SCI.7.SC.7.E.6.4: Science

Explain and give examples of how physical evidence supports scientific theories that Earth has evolved over geologic time due to natural processes.

SCI.7.SC.7.E.6.5: Science

Explore the scientific theory of plate tectonics by describing how the movement of Earth's crustal plates causes both slow and rapid changes in Earth's surface, including volcanic eruptions, earthquakes, and mountain building.

SCI.7.SC.7.E.6.6: Science

Identify the impact that humans have had on Earth, such as deforestation, urbanization, desertification, erosion, air and water quality, changing the flow of water.

SCI.7.SC.7.E.6.7: Science

Recognize that heat flow and movement of material within Earth causes earthquakes and volcanic eruptions, and creates mountains and ocean basins.
Curriki Rating
On a scale of 0 to 3
On a scale of 0 to 3

This resource was reviewed using the Curriki Review rubric and received an overall Curriki Review System rating of 3, as of 2009-08-02.

Component Ratings:

Technical Completeness: 3
Content Accuracy: 3
Appropriate Pedagogy: 3

Reviewer Comments:

In this 6-week middle school unit, students engage in a variety of earth science activities exploring plate movement, earthquakes, volcanoes and mountain formation. Lessons frequently reference the book “The Amazing Earth Model Book Easy-to-make Hands-on Model That Teach” and bibliographic information is provided for this text. Students will accumulate work samples throughout the project, all of which can be used as reference for creating the culminating pop-up book. Excellent attached materials provide rationales, procedures, notes and examples for many of the activities, including cinquain poems, metaphors, KWL charts, model-building and collage. Additional websites are provided for presentation and research. Many rubrics, some brief and others extensive, are provided throughout. This unit is thoughtfully designed and immediately useful in the classroom.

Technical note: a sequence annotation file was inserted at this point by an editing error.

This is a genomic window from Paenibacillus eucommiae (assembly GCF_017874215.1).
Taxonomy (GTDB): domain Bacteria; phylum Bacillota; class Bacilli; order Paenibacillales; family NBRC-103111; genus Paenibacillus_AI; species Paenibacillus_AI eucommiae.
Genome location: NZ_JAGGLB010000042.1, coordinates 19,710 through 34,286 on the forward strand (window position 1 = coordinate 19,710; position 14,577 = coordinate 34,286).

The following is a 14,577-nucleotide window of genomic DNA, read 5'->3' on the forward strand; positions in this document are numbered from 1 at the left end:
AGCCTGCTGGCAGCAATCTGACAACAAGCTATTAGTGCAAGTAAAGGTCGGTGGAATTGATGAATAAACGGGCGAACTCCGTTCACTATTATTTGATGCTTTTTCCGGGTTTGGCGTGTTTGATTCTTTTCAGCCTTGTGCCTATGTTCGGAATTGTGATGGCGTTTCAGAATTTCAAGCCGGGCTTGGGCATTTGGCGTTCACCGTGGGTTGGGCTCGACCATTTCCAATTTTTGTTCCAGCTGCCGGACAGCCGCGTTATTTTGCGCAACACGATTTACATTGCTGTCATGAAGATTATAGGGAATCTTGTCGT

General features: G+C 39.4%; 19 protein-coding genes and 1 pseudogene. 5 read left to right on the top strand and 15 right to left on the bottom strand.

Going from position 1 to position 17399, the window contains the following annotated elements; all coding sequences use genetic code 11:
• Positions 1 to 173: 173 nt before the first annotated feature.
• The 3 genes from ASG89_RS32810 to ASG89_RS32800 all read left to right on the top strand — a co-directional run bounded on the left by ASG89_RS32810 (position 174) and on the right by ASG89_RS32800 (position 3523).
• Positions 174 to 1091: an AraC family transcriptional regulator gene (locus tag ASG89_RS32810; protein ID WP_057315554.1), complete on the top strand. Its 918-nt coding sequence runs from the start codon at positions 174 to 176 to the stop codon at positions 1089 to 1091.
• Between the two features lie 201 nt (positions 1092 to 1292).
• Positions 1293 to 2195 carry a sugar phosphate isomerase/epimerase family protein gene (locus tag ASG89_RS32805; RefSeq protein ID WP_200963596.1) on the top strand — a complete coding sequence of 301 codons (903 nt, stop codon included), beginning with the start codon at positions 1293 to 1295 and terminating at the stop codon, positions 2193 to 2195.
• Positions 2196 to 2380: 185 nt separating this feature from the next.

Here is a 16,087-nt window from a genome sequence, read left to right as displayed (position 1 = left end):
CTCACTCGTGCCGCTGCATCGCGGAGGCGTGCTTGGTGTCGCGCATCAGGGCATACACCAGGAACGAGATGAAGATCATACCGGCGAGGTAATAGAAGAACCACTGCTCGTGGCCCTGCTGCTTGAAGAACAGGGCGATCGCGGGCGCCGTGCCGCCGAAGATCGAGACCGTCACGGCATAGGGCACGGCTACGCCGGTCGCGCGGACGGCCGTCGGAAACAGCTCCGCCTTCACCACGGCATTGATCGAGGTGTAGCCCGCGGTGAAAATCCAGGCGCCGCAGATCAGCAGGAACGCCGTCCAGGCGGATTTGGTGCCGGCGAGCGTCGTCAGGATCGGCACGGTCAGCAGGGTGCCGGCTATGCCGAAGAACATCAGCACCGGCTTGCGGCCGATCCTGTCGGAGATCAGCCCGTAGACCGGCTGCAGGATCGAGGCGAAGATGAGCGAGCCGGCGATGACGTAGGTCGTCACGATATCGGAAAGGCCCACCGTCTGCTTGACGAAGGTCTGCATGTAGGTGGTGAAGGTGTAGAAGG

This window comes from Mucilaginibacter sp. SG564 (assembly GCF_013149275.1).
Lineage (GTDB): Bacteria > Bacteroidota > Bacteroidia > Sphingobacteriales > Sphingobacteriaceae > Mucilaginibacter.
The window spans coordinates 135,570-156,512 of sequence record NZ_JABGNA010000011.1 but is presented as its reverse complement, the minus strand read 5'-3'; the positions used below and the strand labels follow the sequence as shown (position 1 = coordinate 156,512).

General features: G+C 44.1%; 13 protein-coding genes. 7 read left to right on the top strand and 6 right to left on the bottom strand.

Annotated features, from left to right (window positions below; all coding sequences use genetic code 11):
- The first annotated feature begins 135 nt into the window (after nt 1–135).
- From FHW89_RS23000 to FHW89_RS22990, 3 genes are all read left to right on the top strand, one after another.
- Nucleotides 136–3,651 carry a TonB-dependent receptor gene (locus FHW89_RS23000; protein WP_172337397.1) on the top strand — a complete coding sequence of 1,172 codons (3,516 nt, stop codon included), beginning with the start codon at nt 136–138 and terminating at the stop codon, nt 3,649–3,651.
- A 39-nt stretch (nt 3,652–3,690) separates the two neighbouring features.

May 10, 2019
I like EDM songs! I really do! And my favourite electronic band is Chainsmokers! DJs Alex Pall and Andrew Taggart are about to perform more than 50 concerts to their…
Cynthia Gautreau
June 28, 2010
Wow! Micki, thank you for contributing such a fantastic unit! I will share this with my pre-service teachers so that they can see how a unit needs to be organized,…
Christine Mytko
August 2, 2009
A great detailed unit! Even if I decide not to do the pop-up book, the structure of the unit, the frequent assessment, and the content is great for this grade…